Mind monkey, will horse

At first, meditation uncovered how little I could control the things that my mind prioritized for me and then went on to expose the brittle nature of focus itself. 

When seen through the prism of the Buddhist  "mind monkey, will horse" metaphor, the value of meditation is a lot more tangible. Loosely, this metaphor compares the mind to a fickle, fidgety, easily-distracted yet pure-hearted monkey. The monkey is at the reins of a horse, who himself is powerful but also impulsive and prone to poor judgment. 

Taking a step back — these are metaphors for the mind and the will respectively. In this model, trying to focus is a lot like trying to ride the horse (or "steer the will") except you cannot directly grab the horse by the reins. Instead, you have to relay all instructions to the horse via the monkey. 

The monkey has great cognitive flexibility (the ability to switch between thinking about two different things) which is a superpower that gets in the way of the horse's knack for picking a direction and sticking to it without much thought. While meditating, I'd often try and brute force my way to getting my mind to settle. Either by trying hard to think about "nothing" or by partaking in breathing rituals that worked, but only partially.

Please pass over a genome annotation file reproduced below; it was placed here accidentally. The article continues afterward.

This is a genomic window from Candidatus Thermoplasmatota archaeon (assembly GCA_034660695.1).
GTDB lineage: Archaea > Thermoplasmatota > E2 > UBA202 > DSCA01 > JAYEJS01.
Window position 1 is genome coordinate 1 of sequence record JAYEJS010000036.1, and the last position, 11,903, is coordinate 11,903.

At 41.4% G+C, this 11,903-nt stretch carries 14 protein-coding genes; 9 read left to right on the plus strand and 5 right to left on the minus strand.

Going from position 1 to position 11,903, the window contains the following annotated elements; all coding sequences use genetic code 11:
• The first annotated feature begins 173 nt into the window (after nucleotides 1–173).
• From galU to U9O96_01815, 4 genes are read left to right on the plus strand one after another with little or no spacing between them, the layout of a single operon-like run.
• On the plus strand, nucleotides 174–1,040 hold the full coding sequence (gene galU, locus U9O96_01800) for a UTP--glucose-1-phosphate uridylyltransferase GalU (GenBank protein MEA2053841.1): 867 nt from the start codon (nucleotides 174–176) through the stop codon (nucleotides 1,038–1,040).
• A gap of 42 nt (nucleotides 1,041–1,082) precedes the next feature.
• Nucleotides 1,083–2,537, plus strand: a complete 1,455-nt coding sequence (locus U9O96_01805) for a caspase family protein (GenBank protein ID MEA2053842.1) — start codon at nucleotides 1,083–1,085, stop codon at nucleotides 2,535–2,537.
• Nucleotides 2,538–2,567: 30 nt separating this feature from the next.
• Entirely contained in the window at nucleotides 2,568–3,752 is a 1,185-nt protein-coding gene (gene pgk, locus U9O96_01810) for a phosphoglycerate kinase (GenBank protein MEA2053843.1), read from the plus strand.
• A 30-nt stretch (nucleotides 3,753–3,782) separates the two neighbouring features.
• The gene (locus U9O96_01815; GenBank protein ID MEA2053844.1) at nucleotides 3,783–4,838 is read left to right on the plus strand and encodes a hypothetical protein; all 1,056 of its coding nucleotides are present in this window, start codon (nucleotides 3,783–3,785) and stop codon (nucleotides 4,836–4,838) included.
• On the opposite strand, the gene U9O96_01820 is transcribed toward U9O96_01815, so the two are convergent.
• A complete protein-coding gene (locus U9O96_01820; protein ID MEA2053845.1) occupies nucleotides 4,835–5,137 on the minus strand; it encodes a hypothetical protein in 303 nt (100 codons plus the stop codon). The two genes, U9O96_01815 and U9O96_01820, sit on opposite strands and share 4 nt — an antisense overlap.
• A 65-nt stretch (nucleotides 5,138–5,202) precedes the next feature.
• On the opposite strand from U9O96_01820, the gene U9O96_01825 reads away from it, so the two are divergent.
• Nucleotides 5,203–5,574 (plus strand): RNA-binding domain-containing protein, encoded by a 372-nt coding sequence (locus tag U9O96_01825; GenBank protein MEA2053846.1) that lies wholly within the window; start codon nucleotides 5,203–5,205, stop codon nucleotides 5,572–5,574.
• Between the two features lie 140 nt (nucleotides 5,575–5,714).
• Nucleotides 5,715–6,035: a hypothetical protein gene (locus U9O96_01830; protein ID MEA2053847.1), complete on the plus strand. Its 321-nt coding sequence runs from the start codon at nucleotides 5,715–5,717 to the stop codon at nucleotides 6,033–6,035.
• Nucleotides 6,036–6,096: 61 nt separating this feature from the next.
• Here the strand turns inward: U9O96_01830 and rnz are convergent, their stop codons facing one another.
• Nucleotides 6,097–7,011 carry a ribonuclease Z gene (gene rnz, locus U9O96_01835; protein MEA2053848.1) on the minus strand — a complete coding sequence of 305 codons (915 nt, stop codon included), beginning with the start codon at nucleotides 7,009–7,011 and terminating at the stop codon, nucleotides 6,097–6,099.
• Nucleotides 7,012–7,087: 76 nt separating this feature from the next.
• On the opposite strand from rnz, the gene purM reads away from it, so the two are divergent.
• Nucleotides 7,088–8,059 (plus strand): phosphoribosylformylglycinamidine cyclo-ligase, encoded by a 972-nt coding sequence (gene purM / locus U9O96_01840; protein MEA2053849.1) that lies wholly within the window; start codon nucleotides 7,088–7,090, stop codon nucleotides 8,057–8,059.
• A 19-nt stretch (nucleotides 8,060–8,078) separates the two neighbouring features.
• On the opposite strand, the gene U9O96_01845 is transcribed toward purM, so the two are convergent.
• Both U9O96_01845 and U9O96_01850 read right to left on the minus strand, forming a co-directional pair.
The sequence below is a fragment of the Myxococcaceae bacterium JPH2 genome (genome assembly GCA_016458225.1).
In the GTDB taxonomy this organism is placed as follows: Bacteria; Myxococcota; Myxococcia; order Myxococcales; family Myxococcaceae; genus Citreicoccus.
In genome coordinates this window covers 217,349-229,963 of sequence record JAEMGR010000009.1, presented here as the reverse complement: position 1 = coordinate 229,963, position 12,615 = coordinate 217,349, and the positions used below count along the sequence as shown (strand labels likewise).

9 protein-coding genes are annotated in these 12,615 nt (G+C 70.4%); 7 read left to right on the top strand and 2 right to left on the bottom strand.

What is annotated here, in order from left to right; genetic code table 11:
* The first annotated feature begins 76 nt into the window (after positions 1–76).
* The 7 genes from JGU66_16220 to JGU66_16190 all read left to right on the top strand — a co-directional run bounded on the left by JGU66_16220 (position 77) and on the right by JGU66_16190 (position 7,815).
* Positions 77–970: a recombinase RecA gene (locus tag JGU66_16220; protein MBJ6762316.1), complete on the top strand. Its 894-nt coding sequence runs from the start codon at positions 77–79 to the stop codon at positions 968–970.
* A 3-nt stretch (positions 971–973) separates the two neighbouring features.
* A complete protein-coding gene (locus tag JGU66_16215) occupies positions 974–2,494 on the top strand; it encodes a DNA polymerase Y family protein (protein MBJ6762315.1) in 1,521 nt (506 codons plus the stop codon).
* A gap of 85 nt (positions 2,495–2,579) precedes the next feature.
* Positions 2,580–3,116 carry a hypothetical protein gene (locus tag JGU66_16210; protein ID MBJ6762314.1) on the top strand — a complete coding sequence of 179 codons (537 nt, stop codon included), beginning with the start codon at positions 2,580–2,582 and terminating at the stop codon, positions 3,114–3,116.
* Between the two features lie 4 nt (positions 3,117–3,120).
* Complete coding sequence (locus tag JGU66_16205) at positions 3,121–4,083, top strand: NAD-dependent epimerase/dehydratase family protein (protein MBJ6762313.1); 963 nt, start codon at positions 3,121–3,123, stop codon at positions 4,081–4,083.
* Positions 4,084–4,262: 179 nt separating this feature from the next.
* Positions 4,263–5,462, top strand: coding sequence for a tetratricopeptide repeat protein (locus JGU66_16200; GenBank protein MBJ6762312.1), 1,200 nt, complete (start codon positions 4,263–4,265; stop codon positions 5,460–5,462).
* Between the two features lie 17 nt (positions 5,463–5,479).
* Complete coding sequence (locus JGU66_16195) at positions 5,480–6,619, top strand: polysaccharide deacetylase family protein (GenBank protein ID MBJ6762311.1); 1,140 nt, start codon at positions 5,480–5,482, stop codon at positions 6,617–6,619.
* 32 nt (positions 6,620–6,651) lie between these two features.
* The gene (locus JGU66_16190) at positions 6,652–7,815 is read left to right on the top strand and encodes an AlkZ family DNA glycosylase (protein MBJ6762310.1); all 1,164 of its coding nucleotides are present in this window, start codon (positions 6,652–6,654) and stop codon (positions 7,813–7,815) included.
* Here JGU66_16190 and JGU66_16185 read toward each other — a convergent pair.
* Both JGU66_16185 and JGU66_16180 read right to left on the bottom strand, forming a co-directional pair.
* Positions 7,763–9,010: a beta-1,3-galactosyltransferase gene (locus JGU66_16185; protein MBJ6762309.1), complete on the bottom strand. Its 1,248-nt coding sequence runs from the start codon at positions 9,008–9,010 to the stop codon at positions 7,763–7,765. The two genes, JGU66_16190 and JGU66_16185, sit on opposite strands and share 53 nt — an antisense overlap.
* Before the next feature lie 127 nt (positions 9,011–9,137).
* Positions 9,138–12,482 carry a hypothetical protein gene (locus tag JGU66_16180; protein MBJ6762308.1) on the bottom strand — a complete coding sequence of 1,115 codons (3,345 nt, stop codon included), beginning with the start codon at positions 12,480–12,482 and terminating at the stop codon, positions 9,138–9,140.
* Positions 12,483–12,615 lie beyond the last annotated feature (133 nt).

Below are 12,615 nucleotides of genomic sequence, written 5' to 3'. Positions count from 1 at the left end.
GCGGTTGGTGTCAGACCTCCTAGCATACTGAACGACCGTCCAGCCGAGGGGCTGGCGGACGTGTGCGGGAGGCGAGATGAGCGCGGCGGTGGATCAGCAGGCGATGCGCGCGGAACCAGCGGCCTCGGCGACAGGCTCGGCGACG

On understanding that we are tied to reality by delicate and taut strings of consciousness, I learned not to fight the nature of consciousness. By trying to change the shape of a string under tension, we only put it in an unnatural and unsustainable position which is bound to fail. 

Instead, going back to the mind-monkey-will-horse metaphor, as opposed to trying to "cure" the monkey's superpowers or scare him into obedience—make friends with the monkey. The mind monkey is scared, optimistic, raw, and sometimes naive, but the will (the horse) only listens to him. Without restraint, the monkey causes mayhem (procrastination, lack of productivity, etc) and the horse causes havoc (haste, poorly thought-out decisions, etc). The two (the mind/will or the monkey/horse) have their shortcomings but must work together if one is to get anywhere. 

Meditation was never the same when I sought to get closer to the "mind monkey", first through playful deception and then through a deep understanding of how to incentivize him to be productive, empathize with him, and ultimately trust him to make (roughly) responsible decisions on how to commandeer the spirit.